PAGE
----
cbd trademark

Cbd trademark

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Provides information held by the Intellectual Property Office (IPO ) on trade marks featuring CBD, within mark or specification.

Cbd trademark

Regarding cannabis, cannabidiol (CBD) is a chemical constituent of the cannabis plant that falls under the Controlled Substance Act (CSA). The CSA prohibits the manufacturing, distributing, dispensing, or processing of certain controlled substances. These controlled substances include marijuana. Based on the CSA, the U.S. Patent and Trademark Office (USPTO) has been rejecting trademark applications for CBD. Furthermore, the 2018 Farm Bill removed “hemp” from the CSA’s definition of marijuana as long as the product does not have a delta-9 tetrahydrocannabinol [THC] concentration of not more than 0.3 percent on a dry weight basis. See 2018 Farm Bill Section 297A. However, CBD products that are ingested are illegal under the Federal Food Drug and Cosmetic Act (FDCA). Accordingly, ingested products containing CBD do not have a lawful federal use.

What about states where there is a lawful use?

Previously, Smith & Hopen wrote an article detailing the challenges an Applicant faces when registering CBD trademarks. For a trademark to be registerable, the trademark must be used in commerce. Specifically, Congress has defined commerce to mean all commerce which Congress may lawfully regulate. See 15 U.S.C. §1127.

Takeaway for CBD Trademarks

However, the TTAB disagreed, explicitly stating that “[i]n any event, the point is that ‘a bona fide intent to use the mark in commerce is a statutory requirement of a valid intent-to-use trademark application” and that “the intent must be to use the mark in lawful commerce” on the filing date of the application.

Cbd trademark

The USPTO has followed the FDA’s guidance and is currently denying trademark applications under Sections 1 and 45 of the Lanham Act, which requires lawful interstate commerce to qualify for federal trademark registration.

Unfortunately, while these oils have not specifically been subject to clinical trials like CBD-isolate, they are still subject to the FDCA’s rule and generally regarded as illegal to sell as drugs or foods on the federal level. CBG and other cannabinoids are not “generally recognized as safe” and therefore cannot be lawfully sold in interstate commerce (a requirement for registering a trademark).

There is an important distinction that these products cannot make medical claims – otherwise, they would be treated as a drug by the FDA under the FDCA. For some products, there is a thin line between medical claims and cosmetic claims, such as claims to prevent specific skin diseases versus treating generally “dry skin.” Each claim should be carefully reviewed by an attorney to assess the impact on a trademark application before applying.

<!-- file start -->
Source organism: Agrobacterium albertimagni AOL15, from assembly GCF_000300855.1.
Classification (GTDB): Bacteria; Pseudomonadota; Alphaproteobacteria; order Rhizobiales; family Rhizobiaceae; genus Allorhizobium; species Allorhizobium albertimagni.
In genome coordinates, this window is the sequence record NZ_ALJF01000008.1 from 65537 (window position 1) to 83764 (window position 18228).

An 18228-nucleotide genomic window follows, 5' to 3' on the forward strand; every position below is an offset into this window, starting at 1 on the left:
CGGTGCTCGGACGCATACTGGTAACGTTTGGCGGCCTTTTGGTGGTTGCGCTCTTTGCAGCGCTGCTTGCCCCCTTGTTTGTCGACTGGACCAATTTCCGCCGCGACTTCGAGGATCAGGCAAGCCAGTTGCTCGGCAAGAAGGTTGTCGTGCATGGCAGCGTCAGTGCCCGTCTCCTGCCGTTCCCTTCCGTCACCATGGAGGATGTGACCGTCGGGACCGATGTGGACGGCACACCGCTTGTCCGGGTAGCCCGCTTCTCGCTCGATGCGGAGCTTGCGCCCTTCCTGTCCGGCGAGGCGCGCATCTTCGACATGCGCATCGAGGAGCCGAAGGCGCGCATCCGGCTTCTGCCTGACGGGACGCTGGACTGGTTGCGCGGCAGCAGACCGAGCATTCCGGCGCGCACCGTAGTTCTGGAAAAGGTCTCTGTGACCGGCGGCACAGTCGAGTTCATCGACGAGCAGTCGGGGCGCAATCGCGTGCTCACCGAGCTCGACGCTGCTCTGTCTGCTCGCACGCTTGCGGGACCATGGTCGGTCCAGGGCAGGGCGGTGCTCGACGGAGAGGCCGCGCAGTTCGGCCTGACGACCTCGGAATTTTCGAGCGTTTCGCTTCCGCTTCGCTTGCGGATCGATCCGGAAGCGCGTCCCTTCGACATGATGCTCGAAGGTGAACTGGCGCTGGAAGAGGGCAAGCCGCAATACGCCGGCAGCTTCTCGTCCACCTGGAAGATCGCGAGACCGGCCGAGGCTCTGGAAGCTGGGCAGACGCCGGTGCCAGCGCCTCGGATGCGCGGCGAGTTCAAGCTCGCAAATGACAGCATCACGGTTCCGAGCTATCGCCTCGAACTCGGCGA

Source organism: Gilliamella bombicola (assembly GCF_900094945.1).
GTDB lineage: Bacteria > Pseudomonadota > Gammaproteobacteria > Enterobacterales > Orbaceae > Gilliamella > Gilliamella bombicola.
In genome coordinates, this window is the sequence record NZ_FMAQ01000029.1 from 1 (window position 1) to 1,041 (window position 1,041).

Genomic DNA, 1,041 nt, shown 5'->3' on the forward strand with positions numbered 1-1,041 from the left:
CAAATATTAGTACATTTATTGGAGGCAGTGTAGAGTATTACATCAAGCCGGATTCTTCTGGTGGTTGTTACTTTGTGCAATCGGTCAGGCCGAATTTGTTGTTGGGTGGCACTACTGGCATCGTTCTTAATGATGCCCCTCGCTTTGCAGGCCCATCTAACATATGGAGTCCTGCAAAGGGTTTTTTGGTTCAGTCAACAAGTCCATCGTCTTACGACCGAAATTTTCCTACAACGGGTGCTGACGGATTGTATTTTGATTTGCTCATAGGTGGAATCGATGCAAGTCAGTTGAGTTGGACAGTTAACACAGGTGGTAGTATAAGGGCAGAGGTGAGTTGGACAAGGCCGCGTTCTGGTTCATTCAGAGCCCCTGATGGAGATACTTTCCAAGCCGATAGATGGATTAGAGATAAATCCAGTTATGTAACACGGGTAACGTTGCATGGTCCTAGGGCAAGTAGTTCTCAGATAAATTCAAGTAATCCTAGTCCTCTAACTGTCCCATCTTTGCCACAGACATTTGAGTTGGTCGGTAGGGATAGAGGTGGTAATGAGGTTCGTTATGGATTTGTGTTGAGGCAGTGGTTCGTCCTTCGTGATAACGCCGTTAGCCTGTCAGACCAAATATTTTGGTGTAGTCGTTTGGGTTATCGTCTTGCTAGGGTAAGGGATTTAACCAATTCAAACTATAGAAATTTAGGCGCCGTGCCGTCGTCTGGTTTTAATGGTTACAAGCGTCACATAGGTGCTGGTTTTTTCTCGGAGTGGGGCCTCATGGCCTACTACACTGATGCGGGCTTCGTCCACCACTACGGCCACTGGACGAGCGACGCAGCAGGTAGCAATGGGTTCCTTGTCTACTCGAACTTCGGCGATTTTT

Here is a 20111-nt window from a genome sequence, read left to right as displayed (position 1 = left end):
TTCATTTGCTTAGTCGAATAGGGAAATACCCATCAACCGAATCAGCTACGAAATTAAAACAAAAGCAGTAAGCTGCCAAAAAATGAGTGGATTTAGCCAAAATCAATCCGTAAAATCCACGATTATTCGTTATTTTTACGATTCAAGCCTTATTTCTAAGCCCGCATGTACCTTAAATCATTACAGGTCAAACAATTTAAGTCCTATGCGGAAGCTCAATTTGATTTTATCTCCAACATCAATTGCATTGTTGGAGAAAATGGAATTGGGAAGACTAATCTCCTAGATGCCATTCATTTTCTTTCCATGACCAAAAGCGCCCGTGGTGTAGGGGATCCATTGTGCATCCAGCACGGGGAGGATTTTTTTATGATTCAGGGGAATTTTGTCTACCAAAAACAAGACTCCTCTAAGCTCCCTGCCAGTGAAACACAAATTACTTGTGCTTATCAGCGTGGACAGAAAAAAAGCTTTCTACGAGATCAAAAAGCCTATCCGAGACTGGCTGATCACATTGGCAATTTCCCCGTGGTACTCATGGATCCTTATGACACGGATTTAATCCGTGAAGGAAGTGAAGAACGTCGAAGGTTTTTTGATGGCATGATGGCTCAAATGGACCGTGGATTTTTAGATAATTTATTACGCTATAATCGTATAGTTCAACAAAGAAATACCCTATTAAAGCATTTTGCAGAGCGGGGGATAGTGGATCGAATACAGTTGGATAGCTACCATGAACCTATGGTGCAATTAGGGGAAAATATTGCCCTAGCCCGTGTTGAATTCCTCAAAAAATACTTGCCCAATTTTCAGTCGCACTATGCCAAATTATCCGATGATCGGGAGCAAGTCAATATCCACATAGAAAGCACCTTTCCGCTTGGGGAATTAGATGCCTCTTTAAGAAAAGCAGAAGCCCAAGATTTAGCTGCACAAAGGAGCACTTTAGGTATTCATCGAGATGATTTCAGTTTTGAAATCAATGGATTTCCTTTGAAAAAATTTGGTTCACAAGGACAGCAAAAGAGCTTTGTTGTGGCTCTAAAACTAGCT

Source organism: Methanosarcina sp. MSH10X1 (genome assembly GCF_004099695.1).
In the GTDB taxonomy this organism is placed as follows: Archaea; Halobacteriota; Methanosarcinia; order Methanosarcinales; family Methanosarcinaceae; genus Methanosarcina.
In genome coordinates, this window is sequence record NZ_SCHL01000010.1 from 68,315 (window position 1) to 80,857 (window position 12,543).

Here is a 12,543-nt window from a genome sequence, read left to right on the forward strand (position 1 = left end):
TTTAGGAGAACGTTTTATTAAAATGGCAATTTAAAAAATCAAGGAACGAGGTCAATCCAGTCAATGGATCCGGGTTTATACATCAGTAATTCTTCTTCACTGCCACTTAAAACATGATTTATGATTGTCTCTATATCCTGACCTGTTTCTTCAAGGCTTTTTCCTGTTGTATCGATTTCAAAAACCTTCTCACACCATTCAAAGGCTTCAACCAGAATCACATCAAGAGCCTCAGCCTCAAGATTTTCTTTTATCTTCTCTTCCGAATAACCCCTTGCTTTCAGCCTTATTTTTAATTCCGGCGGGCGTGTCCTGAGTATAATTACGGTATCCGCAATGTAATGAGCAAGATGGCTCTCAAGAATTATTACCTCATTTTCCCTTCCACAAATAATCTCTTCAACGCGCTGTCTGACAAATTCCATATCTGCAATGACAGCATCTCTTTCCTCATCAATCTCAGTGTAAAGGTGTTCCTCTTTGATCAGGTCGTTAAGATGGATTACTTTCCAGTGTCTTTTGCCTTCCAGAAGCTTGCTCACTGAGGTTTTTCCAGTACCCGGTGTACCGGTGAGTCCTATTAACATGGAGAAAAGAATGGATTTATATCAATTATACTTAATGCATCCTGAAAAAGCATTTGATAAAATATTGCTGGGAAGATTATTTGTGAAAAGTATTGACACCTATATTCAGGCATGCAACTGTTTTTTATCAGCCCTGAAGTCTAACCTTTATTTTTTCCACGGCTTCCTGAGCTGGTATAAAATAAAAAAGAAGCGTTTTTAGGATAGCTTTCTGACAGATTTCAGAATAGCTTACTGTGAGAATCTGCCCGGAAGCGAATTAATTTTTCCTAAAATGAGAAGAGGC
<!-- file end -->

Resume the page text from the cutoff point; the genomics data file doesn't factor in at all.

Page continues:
The demand for cannabidiol, or CBD, has skyrocketed in the last few years and with it, a huge boom in CBD brands. However, there are still significant challenges to registering CBD brands with the United States Patent and Trademark Office.

On June 25, 2018, the U.S. Food and Drug Administration (FDA) approved Epidiolex, a prescription formula containing CBD used for the treatment of two rare forms of epilepsy. Under the FDCA, any product intended to have a therapeutic or medical use and any product (other than a food) that is intended to affect the structure or function of the body of humans or animals is a drug. An unapproved new drug cannot be distributed or sold in interstate commerce unless it is the subject of an FDA-approved new drug application (NDA) or abbreviated new drug application (ANDA).

The FDA has further clarified that the inclusion of CBD into foods, drinks, or products that make medical claims are in violation of the FDCA and have taken actions against the sellers of the products. However, despite the FDA’s actions, there are thousands of growing CBD brands and the marketplace is prime for trademark confusion.

CBD companies know that a registered trademark is a huge benefit but many encounter common issues when applying for a federal registration. The law (and the interpretation of it) is always in flux, but here are some tips when registering your CBD (and other cannabinoids or hemp-derived) products.